Unfortunately, though the Stoker novel is something of a mess, Ken Russell's adaptation is overly jokey and derisive of the source-material.  Amanda Donohue makes an appealing enough snake-woman, but that's about all I can remember from this old chestnut.  I confess I haven't seen it in about 20 years, however.  Perhaps time might prove kinder to the film now.

Sunday, October 7, 2012


As noted elsewhere Japan proved itself a worthy successor to the US in terms of creating iconic femmes formidables.  One of the best known femme-centric products of the boom years of the manga/anime juggernaut of the 1980s was the OVA series BUBBLEGUM CRISIS, featuring four female mercenaries known as the Knight Sabers.

As shown above the four women-- Sylia, Priss, Linna, and Nene-- donned body armor in order to fight the destructive androids unleashed upon the MegaTokyo of 2032 by the corrupt Genom corporation.  The four women were reasonably well characterized for such a fast-paced sci-fi adventure.  CRISIS patterned elements of its future scenario from the film BLADE RUNNER, though a spinoff franchise, A.D POLICE FILES, was much closer to the dramatic tone of the Ridley Scott film.

Sunday, September 30, 2012


Year 1986 remains most noteworthy in the annals of American comics for having simultaneously introduced two superlative graphic novels: Frank Miller's THE DARK KNIGHT RETURNS and the Alan Moore/Dave Gibbons WATCHMEN.  WATCHMEN generally enjoys the better critical reputation in the circles of comics-book elitists.  But there's one department where the Moore-Gibbons work, with its rather shallow superheroine Silk Spectre, falls short.  That's the department of the femme formidable.

In 1986 Miller had yet to start the downward creative spiral that recently culminated in the abysmal HOLY TERROR.  He was at the top of his game, and with TDKR he showed protean playfulness in re-inventing the somewhat staid Batman mythos of the time.  Arguably the Batman franchise was re-energized across the  board thanks to Miller, and the influence of his depiction of his new Robin was a major exemplar of that energy.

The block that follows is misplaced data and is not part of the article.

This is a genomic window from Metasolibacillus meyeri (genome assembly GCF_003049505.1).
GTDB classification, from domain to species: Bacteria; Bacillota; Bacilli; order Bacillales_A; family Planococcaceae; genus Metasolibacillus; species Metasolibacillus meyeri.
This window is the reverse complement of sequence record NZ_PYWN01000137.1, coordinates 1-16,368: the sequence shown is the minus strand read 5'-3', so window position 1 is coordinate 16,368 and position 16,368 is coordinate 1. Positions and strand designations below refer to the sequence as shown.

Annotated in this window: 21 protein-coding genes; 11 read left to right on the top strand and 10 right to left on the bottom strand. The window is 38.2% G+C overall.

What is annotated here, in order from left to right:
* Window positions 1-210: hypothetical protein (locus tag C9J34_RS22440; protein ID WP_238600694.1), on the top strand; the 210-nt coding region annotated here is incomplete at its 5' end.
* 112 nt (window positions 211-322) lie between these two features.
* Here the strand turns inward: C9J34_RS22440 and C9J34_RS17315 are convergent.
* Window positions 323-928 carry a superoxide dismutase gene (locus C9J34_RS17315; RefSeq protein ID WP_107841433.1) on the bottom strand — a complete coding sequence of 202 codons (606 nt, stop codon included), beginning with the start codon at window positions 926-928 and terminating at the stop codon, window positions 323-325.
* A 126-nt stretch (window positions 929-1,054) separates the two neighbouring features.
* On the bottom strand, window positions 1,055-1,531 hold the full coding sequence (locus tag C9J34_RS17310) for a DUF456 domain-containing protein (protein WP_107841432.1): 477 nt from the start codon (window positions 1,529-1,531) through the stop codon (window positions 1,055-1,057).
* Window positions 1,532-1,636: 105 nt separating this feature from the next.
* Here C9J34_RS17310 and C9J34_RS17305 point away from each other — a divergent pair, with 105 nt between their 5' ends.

To my recollection, up until 1986 no one had ever suggested that it could be desirable that the role of Robin should be essayed by a teenaged female.  Today, certain comics-forums are replete with fans who bitterly resent that the character of Stephanie Brown, who briefly essayed the role in a few Batman stories, wasn't chosen to be an ongoing Robin.  (She did get to be a new Batgirl for a few months, though.)  I suggest that the idea of a female Robin might not have occured to anyone were it not for Miller's take.

Carrie Kelley isn't a particularly deep character, having been designed only for that Miller miniseries.  Nevertheless, back when Miller had a great ear for the "voice" of his fantasy-characters, Kelley's voice had the resonance of youth, of eternal innocence born again in the dark world of the Batman.  Kelley's Robin wasn't portrayed as especially tough, for she wins her only physical conflict in the miniseries through luck more than skill.  Nevertheless, she was a good athlete, and she looked great in the Robin costume, whose splashy colors aren't being donned by the male versions of Robin these days.

I'm not quite so crazy about her later incarnation as "Catgirl" in Miller's follow-up series THE DARK KNIGHT STRIKES AGAIN, so I probably won't cover that here.  However, I'll admit that it's a logical development of the original idea, given the dark and perverse nature of the Miller imagination.

Saturday, September 15, 2012


Americomics' long-running FEMFORCE was not the first comics-feature to present an all-female team of heroes, but it's certainly the longest running, having run over 150 issues.  The charter members seen in the illo above include original characters  Tara of the Jungle (on the vine), the She-Cat, Ms. Victory, and the Blue Bulleteer, who maintained a dual hero-identity, more often seen as a caped mystic named Nightveil.  Of these, Ms. Victory was a revamp of a Golden Age heroine, Miss  Victory, published by the long-vanished Holyoke Company.  Over the years Ms. Victory and several other members or associates of the team received their own titles, but none had the staying-power of this "Legion of Cheesecake Heroines."